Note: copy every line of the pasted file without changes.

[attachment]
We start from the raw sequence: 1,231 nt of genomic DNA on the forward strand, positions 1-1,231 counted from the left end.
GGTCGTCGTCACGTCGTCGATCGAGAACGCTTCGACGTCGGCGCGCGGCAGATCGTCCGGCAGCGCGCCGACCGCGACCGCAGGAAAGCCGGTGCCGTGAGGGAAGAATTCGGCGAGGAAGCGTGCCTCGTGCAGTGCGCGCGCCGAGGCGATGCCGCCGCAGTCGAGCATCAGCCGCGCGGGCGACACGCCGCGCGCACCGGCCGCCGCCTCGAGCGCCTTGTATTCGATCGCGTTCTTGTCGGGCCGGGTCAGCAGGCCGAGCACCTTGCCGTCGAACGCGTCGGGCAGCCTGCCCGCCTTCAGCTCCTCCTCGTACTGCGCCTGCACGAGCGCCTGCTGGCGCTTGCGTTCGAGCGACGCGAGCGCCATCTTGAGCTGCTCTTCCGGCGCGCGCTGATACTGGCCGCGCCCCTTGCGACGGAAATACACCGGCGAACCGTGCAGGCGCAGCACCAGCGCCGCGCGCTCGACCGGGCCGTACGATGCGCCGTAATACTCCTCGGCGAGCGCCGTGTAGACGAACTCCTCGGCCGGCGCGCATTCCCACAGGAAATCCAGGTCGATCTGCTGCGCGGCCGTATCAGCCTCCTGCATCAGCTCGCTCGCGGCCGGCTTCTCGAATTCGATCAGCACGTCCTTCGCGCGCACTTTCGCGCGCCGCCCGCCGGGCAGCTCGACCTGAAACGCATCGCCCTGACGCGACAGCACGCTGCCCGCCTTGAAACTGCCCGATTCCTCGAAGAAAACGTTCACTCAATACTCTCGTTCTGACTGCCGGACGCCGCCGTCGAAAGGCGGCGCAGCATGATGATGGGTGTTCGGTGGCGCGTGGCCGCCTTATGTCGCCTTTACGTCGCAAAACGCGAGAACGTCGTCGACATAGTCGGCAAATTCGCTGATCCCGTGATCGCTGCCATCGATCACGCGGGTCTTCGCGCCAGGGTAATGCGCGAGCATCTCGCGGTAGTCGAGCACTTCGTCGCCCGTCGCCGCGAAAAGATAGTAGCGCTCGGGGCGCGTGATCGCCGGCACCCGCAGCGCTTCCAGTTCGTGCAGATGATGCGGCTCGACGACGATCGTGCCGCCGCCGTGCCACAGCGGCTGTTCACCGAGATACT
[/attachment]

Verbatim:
We start from the raw sequence: 1,231 nt of genomic DNA on the forward strand, positions 1-1,231 counted from the left end.
GGTCGTCGTCACGTCGTCGATCGAGAACGCTTCGACGTCGGCGCGCGGCAGATCGTCCGGCAGCGCGCCGACCGCGACCGCAGGAAAGCCGGTGCCGTGAGGGAAGAATTCGGCGAGGAAGCGTGCCTCGTGCAGTGCGCGCGCCGAGGCGATGCCGCCGCAGTCGAGCATCAGCCGCGCGGGCGACACGCCGCGCGCACCGGCCGCCGCCTCGAGCGCCTTGTATTCGATCGCGTTCTTGTCGGGCCGGGTCAGCAGGCCGAGCACCTTGCCGTCGAACGCGTCGGGCAGCCTGCCCGCCTTCAGCTCCTCCTCGTACTGCGCCTGCACGAGCGCCTGCTGGCGCTTGCGTTCGAGCGACGCGAGCGCCATCTTGAGCTGCTCTTCCGGCGCGCGCTGATACTGGCCGCGCCCCTTGCGACGGAAATACACCGGCGAACCGTGCAGGCGCAGCACCAGCGCCGCGCGCTCGACCGGGCCGTACGATGCGCCGTAATACTCCTCGGCGAGCGCCGTGTAGACGAACTCCTCGGCCGGCGCGCATTCCCACAGGAAATCCAGGTCGATCTGCTGCGCGGCCGTATCAGCCTCCTGCATCAGCTCGCTCGCGGCCGGCTTCTCGAATTCGATCAGCACGTCCTTCGCGCGCACTTTCGCGCGCCGCCCGCCGGGCAGCTCGACCTGAAACGCATCGCCCTGACGCGACAGCACGCTGCCCGCCTTGAAACTGCCCGATTCCTCGAAGAAAACGTTCACTCAATACTCTCGTTCTGACTGCCGGACGCCGCCGTCGAAAGGCGGCGCAGCATGATGATGGGTGTTCGGTGGCGCGTGGCCGCCTTATGTCGCCTTTACGTCGCAAAACGCGAGAACGTCGTCGACATAGTCGGCAAATTCGCTGATCCCGTGATCGCTGCCATCGATCACGCGGGTCTTCGCGCCAGGGTAATGCGCGAGCATCTCGCGGTAGTCGAGCACTTCGTCGCCCGTCGCCGCGAAAAGATAGTAGCGCTCGGGGCGCGTGATCGCCGGCACCCGCAGCGCTTCCAGTTCGTGCAGATGATGCGGCTCGACGACGATCGTGCCGCCGCCGTGCCACAGCGGCTGTTCACCGAGATACT